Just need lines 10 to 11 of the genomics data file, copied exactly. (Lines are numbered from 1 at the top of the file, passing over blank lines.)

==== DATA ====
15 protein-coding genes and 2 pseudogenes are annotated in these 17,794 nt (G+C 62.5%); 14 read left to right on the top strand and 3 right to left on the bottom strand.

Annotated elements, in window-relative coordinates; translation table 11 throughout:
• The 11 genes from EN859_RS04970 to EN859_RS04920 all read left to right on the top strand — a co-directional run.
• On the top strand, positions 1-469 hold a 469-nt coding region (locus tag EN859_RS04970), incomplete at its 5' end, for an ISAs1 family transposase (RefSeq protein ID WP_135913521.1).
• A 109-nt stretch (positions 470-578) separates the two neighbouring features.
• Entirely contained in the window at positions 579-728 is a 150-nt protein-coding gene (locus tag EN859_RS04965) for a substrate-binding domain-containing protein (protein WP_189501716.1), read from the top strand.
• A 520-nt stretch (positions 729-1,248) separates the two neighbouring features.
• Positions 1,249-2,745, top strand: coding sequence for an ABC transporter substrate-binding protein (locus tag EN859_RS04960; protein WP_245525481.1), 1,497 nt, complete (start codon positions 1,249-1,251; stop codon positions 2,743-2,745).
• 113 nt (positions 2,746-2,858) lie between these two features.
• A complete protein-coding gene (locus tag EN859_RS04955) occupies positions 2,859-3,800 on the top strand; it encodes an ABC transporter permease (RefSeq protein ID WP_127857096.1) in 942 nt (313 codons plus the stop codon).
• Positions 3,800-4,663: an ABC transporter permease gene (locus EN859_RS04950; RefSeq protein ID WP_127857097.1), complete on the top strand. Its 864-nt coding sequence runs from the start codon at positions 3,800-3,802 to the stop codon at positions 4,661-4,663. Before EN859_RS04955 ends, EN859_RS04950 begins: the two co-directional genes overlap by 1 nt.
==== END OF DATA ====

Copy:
• A complete protein-coding gene (locus tag EN859_RS04955) occupies positions 2,859-3,800 on the top strand; it encodes an ABC transporter permease (RefSeq protein ID WP_127857096.1) in 942 nt (313 codons plus the stop codon).
• Positions 3,800-4,663: an ABC transporter permease gene (locus EN859_RS04950; RefSeq protein ID WP_127857097.1), complete on the top strand. Its 864-nt coding sequence runs from the start codon at positions 3,800-3,802 to the stop codon at positions 4,661-4,663. Before EN859_RS04955 ends, EN859_RS04950 begins: the two co-directional genes overlap by 1 nt.